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Index is to Table as Key is to Logical File?

Index is to Table as Key is to Logical File?

Index is to Table as Key is to Logical File?

I'm not sure exactly where to post this in tek-tips...

Coming from an AS400 reporting environment against a JD Edwards ERP system - The ERP system had physical files(PF) and logical files(LF).  A single PF could have multiple LF's, each with different Key fields.  K01 identifies the first field that is sorted, K02 is the second subsort, K03 the third...and so on. I could choose the appropriate LF based on a reports selection (where clause).  Usually it would improve a reports performance by matching up the appropriate LF that sorted by my selection criteria.

Now I'm in a SQL Server/Oracle environment. The tables have indexes, but appear different than Key fields.
Does the equivalent of LF's exist in the SQL Server/Oracle environment?
Could anyone help me to understand the difference?
Thank You,

RE: Index is to Table as Key is to Logical File?

I don't work with Oracle, but I work with SQL Server.  SQL Server has indexes which can be put on tables, and the database engine will automatically try to use the correct index (although you can provide index hints as well).  So it would be analogous to doing a select statement on the physical file, and the correct index would be used without have to use a different Table/View/Logical File name in the From clause.

SQL Server also has Indexed Views which are Views that can be selected on directly by the name of the view itself and they contain their own indexes.  I would relate these closely to Logical Files.  Although from my experience in the SQL Server world, regular indexes on tables are used far more often than Indexed Views.     

RE: Index is to Table as Key is to Logical File?

Thank you RiverGuy.  

That information helps me to better understand how SQL works.  

Do you know if regular views take advantage of the indexes on the base table/s?  In other words, if I use a regular view in a report, and the report has selection criteria...will the index of the base table/s be utilized and possibly improve the speed of record retrieval?


RE: Index is to Table as Key is to Logical File?

You can check out the execution plan to see whether it is using the indexes. With views, you may also want to index the view to improve performace.

"NOTHING is more important in a database than integrity." ESquared

RE: Index is to Table as Key is to Logical File?

Technically I suppose Indexes and Keys are different creatures.

In the world of absolutely kosher SQL, a key is something that is used to describe relations in an RDBMS. Thus we have Primary, Foreign and Candidate keys ... all describing some logical aspect of the table(s). Ideally SQL supports a way to manipulate data at a logical level and not a physical one ... a practice more honored in the breach than the observance in most SQL implementations ... (to badly paraphrase Hamlet.)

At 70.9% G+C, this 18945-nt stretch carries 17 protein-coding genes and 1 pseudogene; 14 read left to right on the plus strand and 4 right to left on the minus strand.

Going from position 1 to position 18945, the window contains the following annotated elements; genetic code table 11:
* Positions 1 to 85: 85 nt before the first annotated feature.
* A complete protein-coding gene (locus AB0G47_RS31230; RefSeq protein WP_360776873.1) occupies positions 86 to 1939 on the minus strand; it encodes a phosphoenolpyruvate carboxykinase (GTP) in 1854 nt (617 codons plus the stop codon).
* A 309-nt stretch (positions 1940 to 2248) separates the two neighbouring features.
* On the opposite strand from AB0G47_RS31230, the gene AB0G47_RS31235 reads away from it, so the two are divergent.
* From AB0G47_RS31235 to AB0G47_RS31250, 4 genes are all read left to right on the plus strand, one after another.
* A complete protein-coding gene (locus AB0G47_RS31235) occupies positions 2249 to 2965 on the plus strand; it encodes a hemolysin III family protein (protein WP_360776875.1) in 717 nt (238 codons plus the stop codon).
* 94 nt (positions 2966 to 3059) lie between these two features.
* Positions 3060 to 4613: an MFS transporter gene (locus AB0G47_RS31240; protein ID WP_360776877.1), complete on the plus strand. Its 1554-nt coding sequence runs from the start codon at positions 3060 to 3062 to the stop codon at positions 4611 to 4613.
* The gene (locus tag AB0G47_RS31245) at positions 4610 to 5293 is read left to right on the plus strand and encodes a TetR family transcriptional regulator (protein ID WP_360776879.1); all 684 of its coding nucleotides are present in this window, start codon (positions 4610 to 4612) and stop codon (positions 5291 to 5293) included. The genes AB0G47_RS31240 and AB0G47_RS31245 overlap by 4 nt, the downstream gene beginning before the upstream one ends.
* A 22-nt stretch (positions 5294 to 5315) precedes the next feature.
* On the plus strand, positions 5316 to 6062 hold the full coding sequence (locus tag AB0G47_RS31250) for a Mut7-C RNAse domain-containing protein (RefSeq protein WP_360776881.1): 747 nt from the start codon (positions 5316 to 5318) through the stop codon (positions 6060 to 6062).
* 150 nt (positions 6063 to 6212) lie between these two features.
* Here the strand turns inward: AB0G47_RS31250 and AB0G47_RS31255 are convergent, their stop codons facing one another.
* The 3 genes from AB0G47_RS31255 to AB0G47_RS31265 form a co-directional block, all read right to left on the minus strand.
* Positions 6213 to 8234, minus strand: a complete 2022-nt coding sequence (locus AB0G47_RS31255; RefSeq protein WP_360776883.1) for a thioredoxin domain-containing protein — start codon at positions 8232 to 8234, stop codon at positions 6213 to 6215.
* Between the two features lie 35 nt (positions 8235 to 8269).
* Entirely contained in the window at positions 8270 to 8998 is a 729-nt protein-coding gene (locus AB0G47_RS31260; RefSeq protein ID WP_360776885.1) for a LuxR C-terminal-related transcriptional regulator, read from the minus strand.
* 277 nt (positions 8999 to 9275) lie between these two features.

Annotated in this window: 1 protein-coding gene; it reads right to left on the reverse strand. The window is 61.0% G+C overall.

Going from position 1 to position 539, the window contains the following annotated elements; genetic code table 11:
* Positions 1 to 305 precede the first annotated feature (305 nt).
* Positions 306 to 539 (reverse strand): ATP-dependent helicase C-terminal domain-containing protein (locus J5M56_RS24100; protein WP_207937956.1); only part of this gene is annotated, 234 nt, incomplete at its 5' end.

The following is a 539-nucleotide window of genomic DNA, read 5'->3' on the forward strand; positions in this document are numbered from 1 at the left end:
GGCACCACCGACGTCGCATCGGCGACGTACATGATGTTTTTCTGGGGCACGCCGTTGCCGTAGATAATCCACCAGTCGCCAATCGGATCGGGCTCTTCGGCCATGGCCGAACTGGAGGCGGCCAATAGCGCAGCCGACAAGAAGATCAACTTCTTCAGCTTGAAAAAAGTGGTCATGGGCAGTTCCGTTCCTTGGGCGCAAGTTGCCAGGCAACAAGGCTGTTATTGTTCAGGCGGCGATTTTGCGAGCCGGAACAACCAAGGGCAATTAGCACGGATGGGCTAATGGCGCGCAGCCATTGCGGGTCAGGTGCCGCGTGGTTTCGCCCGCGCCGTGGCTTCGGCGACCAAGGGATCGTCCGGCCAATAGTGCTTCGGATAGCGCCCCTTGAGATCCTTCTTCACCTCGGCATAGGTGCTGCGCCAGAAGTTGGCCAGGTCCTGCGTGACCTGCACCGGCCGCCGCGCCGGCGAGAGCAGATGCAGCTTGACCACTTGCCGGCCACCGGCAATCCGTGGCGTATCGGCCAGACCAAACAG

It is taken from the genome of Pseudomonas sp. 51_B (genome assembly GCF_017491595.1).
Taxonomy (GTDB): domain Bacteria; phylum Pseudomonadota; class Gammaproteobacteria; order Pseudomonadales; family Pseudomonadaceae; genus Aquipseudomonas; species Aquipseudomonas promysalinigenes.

In contrast, Indexes are a mechanism to describe orderings of data. Pure ANSI SQL has no notion of indexes, leaving that as an implementation detail at the physical level of the database.

Meanwhile ... back in the real world ...

Most DBMSs will index fields that are key fields on the assumption that, if it is a key then you probably want to be able to search efficiently for those key values. The discussions from RiverGuy and SQLSister focus on indexes because they are much more issues for the working programmer. The inner mysteries of establishing keys and relationships goes on (or should go on) at the database design level.

RE: Index is to Table as Key is to Logical File?

An index is provided to accelerate access of data for queries which use the data from the column(s) which comprise the index. Often indexes are across several columns in order to provide a greater degree of uniqueness (b-tree, b-treive). Or they can be bitmap indexes which are useful when there are considerable more repetition of values, like State Codes.

A key is more of a logical concept.  Examples include surrogate (or synthetic) keys, which are generated to support database activities and unknown to the end user. Another key is the natural key - this is the key best known to the end user, for instance, order or invoice number. Natural keys might or might not be unique. In addition, there are foreign keys. These are column(s) which provide lookup to other tables, usually reference tables. For instance, customer bill-to and customer ship-to are two different foreign keys in an order table, although both the customer bill-to and customer ship-to might point to the same reference table, Customer Address.

Hope this helps.  

The trouble with doing something right the first time is that nobody appreciates how difficult it was - Steven Wright

RE: Index is to Table as Key is to Logical File?

Thank you all for your valuable input.  Indexes are becoming clearer now and I feel more confident that I can understand their impact to report performance.

Thanks Again,

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